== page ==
The previous Privilege Point cited a recent decision of the British House of Lords reaffirming the premise on which the attorney-client privilege rests. That same decision (Three Rivers District Council v. Governor & Co. of the Bank of England (No 6),  UKHL 48 (H.L. Nov. 11, 2004), available online in PDF format) left an additional question unanswered.
In an earlier Court of Appeals decision regarding advice the Bank of England received from its lawyers about responding to an investigation into the BCCI scandal, the lower court held that the attorney‑client privilege only covered communications between the Bank’s lawyers and senior Bank executives charged with handling that issue – and did not cover the lawyers’ communications with lower‑level Bank employees. Most American courts formerly followed such a narrow approach (called the “control group” test), but after a 1981 United States Supreme Court decision (Upjohn), most American jurisdictions moved to a “functional” test that does not rest solely on a corporate employee’s place in the corporate hierarchy. The House of Lords declined to address the Court of Appeals decision, although one Lord mentioned Upjohn, and explained that “the issue is a difficult one with different views, leading to diametrically opposed conclusions, being eminently arguable.” Id. para 47.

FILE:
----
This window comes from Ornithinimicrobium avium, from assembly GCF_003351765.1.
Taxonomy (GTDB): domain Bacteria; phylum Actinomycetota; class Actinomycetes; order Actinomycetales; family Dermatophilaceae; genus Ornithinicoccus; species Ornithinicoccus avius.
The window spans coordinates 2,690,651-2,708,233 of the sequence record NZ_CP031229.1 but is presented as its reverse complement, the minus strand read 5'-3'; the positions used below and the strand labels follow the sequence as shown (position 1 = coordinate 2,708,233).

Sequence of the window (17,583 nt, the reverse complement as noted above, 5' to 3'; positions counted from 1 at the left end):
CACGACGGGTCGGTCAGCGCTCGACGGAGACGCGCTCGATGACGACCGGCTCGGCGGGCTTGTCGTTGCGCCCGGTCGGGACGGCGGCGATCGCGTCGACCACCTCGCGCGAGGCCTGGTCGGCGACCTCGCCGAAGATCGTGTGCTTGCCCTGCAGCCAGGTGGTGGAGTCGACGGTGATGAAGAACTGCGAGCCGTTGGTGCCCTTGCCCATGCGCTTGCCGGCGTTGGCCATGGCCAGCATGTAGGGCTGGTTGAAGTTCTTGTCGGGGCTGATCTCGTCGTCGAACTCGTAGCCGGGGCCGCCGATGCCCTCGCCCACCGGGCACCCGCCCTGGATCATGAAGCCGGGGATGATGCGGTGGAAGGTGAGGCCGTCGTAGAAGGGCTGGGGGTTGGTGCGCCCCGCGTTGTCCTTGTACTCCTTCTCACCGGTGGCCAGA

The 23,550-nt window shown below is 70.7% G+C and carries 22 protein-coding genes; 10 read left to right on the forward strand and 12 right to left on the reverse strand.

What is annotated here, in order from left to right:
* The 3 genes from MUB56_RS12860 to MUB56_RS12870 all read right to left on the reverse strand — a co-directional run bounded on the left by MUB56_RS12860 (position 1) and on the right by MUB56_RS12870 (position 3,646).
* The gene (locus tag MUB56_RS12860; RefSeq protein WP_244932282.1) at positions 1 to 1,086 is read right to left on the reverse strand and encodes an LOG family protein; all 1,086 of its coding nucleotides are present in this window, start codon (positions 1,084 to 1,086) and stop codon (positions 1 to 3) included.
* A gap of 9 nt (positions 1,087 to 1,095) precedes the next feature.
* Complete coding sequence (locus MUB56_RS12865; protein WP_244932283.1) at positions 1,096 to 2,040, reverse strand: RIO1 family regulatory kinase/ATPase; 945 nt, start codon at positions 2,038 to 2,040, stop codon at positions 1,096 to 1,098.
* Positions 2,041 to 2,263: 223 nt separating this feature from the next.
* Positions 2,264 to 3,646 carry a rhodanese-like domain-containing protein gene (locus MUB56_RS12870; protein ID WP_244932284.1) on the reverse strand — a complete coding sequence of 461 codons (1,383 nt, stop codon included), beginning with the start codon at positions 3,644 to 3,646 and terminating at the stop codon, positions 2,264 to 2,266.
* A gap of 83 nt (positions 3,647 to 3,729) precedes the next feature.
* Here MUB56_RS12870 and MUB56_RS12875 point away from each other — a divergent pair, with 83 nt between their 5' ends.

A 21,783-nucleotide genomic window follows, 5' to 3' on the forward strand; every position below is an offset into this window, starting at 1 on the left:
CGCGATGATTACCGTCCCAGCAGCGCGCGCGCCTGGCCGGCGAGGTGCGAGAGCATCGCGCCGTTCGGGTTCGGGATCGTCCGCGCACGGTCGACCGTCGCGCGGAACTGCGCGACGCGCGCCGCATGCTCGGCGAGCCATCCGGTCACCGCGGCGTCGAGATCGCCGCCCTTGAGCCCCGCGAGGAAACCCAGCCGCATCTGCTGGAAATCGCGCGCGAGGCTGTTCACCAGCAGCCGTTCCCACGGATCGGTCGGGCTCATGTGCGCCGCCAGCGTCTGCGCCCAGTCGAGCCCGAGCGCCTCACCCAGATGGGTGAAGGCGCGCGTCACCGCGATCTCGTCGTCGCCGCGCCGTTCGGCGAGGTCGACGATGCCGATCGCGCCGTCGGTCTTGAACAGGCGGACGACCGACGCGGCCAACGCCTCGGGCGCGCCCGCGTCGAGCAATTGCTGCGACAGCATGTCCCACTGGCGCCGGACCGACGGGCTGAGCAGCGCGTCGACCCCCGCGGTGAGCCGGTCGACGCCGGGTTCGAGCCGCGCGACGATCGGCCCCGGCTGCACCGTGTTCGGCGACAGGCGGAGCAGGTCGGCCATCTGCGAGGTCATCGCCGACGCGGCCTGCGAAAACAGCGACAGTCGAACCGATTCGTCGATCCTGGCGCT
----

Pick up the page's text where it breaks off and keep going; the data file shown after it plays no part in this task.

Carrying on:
It will be interesting to see if the United Kingdom eventually follows the Upjohn reasoning in expanding the privilege protection for corporations.